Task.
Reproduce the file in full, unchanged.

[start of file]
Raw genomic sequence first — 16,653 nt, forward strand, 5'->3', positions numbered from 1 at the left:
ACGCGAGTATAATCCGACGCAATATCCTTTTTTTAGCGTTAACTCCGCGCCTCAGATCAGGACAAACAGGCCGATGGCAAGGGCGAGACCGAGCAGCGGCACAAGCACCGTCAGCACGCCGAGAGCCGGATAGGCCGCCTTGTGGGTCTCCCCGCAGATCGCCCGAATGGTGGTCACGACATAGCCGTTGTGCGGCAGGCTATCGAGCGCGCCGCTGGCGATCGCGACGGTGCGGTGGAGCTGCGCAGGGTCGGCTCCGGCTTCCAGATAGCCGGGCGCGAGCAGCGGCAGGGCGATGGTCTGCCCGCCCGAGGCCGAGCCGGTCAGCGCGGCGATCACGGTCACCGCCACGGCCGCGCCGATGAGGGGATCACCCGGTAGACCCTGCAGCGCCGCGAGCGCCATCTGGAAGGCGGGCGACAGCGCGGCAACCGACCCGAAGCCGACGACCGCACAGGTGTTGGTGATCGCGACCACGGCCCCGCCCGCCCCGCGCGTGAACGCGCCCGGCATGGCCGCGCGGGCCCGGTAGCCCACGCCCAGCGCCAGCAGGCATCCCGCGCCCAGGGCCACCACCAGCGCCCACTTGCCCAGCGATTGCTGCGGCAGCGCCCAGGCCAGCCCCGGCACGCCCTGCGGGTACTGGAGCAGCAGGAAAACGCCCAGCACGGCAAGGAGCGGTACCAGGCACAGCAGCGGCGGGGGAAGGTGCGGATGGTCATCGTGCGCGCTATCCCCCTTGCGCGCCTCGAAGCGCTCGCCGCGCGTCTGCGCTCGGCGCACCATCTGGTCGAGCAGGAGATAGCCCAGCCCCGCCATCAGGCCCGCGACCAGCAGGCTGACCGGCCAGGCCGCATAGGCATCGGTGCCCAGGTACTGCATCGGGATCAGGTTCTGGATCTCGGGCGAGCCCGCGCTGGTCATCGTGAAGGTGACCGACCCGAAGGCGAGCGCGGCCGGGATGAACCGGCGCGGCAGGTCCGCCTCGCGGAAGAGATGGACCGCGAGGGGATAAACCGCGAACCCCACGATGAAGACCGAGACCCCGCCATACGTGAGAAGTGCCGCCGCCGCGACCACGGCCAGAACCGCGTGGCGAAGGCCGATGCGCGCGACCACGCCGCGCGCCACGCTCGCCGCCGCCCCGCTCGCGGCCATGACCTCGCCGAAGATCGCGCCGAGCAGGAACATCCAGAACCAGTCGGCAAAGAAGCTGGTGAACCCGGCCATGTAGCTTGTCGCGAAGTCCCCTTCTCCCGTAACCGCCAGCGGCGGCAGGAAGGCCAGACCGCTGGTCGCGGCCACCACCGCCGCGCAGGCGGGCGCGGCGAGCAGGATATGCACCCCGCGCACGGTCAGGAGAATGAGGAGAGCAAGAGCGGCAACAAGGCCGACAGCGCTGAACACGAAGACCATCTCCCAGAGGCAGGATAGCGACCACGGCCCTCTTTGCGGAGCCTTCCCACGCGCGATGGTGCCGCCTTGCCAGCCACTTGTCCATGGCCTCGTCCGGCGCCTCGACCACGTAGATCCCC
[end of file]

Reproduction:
Raw genomic sequence first — 16,653 nt, forward strand, 5'->3', positions numbered from 1 at the left:
ACGCGAGTATAATCCGACGCAATATCCTTTTTTTAGCGTTAACTCCGCGCCTCAGATCAGGACAAACAGGCCGATGGCAAGGGCGAGACCGAGCAGCGGCACAAGCACCGTCAGCACGCCGAGAGCCGGATAGGCCGCCTTGTGGGTCTCCCCGCAGATCGCCCGAATGGTGGTCACGACATAGCCGTTGTGCGGCAGGCTATCGAGCGCGCCGCTGGCGATCGCGACGGTGCGGTGGAGCTGCGCAGGGTCGGCTCCGGCTTCCAGATAGCCGGGCGCGAGCAGCGGCAGGGCGATGGTCTGCCCGCCCGAGGCCGAGCCGGTCAGCGCGGCGATCACGGTCACCGCCACGGCCGCGCCGATGAGGGGATCACCCGGTAGACCCTGCAGCGCCGCGAGCGCCATCTGGAAGGCGGGCGACAGCGCGGCAACCGACCCGAAGCCGACGACCGCACAGGTGTTGGTGATCGCGACCACGGCCCCGCCCGCCCCGCGCGTGAACGCGCCCGGCATGGCCGCGCGGGCCCGGTAGCCCACGCCCAGCGCCAGCAGGCATCCCGCGCCCAGGGCCACCACCAGCGCCCACTTGCCCAGCGATTGCTGCGGCAGCGCCCAGGCCAGCCCCGGCACGCCCTGCGGGTACTGGAGCAGCAGGAAAACGCCCAGCACGGCAAGGAGCGGTACCAGGCACAGCAGCGGCGGGGGAAGGTGCGGATGGTCATCGTGCGCGCTATCCCCCTTGCGCGCCTCGAAGCGCTCGCCGCGCGTCTGCGCTCGGCGCACCATCTGGTCGAGCAGGAGATAGCCCAGCCCCGCCATCAGGCCCGCGACCAGCAGGCTGACCGGCCAGGCCGCATAGGCATCGGTGCCCAGGTACTGCATCGGGATCAGGTTCTGGATCTCGGGCGAGCCCGCGCTGGTCATCGTGAAGGTGACCGACCCGAAGGCGAGCGCGGCCGGGATGAACCGGCGCGGCAGGTCCGCCTCGCGGAAGAGATGGACCGCGAGGGGATAAACCGCGAACCCCACGATGAAGACCGAGACCCCGCCATACGTGAGAAGTGCCGCCGCCGCGACCACGGCCAGAACCGCGTGGCGAAGGCCGATGCGCGCGACCACGCCGCGCGCCACGCTCGCCGCCGCCCCGCTCGCGGCCATGACCTCGCCGAAGATCGCGCCGAGCAGGAACATCCAGAACCAGTCGGCAAAGAAGCTGGTGAACCCGGCCATGTAGCTTGTCGCGAAGTCCCCTTCTCCCGTAACCGCCAGCGGCGGCAGGAAGGCCAGACCGCTGGTCGCGGCCACCACCGCCGCGCAGGCGGGCGCGGCGAGCAGGATATGCACCCCGCGCACGGTCAGGAGAATGAGGAGAGCAAGAGCGGCAACAAGGCCGACAGCGCTGAACACGAAGACCATCTCCCAGAGGCAGGATAGCGACCACGGCCCTCTTTGCGGAGCCTTCCCACGCGCGATGGTGCCGCCTTGCCAGCCACTTGTCCATGGCCTCGTCCGGCGCCTCGACCACGTAGATCCCC